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Money, money, money: the tycoon factor in India’s election

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By Agence France-Presse

India’s tycoons are playing a pivotal role in the Asian giant’s most expensive election ever, from funding campaigns and tacit endorsements to being hot-button issues themselves.

Prime Minister Narendra Modi’s re-election bid has received huge financial backing from corporate India, raising fears about the integrity of the world’s largest democratic process, experts say.

Meanwhile, Congress party opponent Rahul Gandhi is trying to exploit a fighter jet deal involving industrialist Anil Ambani while fugitive tycoons Vijay Mallya and Nirav Modi loom over the vote from London.

Contesting polls is getting costlier in India and analysts say parties are becoming more reliant on donations from anonymous businessmen, leading to a lack of transparency and worrying conflicts of interest.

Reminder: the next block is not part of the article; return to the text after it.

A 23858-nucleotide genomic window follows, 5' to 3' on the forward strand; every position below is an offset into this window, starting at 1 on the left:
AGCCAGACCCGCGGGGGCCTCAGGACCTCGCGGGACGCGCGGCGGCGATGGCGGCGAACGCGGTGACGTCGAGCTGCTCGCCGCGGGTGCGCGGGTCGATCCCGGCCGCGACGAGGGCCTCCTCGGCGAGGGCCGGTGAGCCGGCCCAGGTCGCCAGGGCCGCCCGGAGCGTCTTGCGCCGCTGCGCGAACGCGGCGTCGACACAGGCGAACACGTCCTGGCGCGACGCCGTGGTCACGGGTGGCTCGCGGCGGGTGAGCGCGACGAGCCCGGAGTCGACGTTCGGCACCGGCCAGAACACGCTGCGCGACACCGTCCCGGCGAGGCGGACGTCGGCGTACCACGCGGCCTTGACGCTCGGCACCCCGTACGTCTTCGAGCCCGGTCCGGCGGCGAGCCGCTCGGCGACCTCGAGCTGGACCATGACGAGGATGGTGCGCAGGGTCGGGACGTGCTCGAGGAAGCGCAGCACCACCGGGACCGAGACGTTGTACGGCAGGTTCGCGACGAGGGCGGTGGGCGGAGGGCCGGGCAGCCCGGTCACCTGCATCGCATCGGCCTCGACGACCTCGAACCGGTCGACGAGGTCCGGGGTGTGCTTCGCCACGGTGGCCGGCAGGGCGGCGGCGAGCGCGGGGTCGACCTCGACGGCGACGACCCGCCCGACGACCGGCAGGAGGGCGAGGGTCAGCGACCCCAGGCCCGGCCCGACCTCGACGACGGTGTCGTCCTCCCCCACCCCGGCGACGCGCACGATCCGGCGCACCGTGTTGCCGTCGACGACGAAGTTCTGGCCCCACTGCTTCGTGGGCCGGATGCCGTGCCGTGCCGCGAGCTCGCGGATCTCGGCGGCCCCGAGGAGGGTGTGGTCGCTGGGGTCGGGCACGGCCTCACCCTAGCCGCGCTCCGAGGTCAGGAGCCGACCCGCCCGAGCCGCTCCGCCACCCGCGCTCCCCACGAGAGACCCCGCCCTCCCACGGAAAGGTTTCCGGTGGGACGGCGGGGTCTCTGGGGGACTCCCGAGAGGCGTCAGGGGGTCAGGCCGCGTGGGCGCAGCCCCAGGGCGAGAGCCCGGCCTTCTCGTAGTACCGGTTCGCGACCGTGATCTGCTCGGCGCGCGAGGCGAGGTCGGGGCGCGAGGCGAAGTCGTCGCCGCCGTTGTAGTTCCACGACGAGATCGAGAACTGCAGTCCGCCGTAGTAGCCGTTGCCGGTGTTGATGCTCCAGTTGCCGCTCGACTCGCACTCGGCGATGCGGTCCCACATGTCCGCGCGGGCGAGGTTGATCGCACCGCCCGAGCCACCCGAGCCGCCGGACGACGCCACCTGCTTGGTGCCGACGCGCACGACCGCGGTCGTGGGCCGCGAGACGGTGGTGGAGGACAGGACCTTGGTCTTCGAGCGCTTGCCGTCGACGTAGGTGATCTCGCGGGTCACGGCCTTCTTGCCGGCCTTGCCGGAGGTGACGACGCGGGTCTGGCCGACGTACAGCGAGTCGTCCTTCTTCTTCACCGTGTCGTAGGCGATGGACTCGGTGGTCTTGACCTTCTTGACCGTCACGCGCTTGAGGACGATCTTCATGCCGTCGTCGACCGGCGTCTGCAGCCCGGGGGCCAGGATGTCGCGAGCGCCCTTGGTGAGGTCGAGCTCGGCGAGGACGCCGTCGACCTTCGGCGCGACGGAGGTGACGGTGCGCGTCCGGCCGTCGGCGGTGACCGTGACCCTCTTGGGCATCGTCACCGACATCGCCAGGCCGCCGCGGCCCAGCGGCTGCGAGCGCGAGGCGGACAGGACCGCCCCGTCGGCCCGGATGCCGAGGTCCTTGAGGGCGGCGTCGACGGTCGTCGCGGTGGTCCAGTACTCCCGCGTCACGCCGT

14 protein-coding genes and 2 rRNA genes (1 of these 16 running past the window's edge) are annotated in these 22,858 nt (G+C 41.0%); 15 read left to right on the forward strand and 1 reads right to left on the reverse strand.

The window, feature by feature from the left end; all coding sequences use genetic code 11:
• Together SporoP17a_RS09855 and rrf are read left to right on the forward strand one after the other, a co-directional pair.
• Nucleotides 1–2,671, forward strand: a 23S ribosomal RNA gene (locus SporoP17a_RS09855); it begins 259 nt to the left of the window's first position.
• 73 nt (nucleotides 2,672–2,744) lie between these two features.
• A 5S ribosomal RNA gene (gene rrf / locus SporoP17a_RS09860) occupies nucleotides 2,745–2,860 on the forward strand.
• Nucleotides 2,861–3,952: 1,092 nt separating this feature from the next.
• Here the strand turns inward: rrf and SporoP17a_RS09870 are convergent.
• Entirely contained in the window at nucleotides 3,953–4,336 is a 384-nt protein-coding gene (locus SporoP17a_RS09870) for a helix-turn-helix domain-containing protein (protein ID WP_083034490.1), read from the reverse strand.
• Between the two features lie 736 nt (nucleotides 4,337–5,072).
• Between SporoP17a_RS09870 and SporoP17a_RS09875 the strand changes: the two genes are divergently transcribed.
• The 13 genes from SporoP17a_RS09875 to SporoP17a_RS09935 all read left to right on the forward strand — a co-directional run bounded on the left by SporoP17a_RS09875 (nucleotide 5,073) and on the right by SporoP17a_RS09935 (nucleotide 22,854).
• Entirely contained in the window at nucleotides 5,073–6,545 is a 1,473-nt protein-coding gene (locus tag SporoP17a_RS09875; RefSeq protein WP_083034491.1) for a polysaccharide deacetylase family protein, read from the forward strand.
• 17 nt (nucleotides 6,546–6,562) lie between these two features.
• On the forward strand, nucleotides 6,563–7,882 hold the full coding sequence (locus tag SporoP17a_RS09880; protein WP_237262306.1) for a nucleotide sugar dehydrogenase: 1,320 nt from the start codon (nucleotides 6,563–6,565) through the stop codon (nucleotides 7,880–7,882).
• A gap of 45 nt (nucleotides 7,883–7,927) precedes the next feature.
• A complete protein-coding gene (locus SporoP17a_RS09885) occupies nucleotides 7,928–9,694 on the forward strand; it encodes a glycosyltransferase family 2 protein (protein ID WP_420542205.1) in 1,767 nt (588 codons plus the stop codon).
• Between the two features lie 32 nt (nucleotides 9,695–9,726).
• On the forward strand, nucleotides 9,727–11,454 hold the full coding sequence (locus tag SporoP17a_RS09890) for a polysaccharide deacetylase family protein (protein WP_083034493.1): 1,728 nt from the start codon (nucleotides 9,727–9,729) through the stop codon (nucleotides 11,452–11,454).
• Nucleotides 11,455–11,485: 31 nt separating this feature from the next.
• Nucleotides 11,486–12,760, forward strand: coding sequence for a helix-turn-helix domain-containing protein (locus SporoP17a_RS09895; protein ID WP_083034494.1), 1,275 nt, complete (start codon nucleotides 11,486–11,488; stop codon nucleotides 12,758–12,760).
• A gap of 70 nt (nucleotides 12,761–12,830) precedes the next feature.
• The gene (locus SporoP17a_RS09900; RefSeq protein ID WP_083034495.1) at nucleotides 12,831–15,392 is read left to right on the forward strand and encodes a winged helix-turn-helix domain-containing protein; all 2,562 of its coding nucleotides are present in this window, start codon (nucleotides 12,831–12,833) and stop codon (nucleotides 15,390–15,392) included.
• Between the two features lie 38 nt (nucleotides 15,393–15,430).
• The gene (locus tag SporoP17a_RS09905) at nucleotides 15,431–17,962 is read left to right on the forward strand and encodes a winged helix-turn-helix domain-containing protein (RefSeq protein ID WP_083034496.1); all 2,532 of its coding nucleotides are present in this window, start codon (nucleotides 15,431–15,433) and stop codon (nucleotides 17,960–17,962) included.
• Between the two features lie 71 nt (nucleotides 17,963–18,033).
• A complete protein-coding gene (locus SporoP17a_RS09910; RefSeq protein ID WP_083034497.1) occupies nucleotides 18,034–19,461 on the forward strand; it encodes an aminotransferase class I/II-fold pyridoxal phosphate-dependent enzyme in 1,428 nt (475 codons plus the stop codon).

“There’s a trend towards plutocracy,” Niranjan Sahoo, of the Observer Research Foundation (ORF) think-tank, told AFP. “Unbridled corporate influence can have a serious impact on policies,” he added.

The New Delhi-based Centre for Media Studies estimates that around $5 billion was spent during the 2014 election that swept Modi’s Hindu nationalist Bharatiya Janata Party (BJP) to power — up from $2 billion in 2009.

The group thinks the 2019 contest could top $7 billion, making it one of the priciest elections globally.

“Elections are getting more expensive for many structural reasons,” Milan Vaishnav, a senior fellow at the Carnegie Endowment for International Peace think-tank, told AFP.

“(There is a) growing population, increasing political competition, voter expectations of handouts in the form of cash and other inducements, and technological change, which means greater outlays for media and digital outreach,” he added.

Analysts say traditional funding streams, such as party memberships, are declining so parties increasingly rely on wealthy donors to fund campaigns.

Data compiled by the Association for Democratic Reforms (ADR), an election watchdog, showed that in financial year 2017-18 corporates and individuals contributed 12 times more to the BJP than to six other national parties, including Congress, combined.

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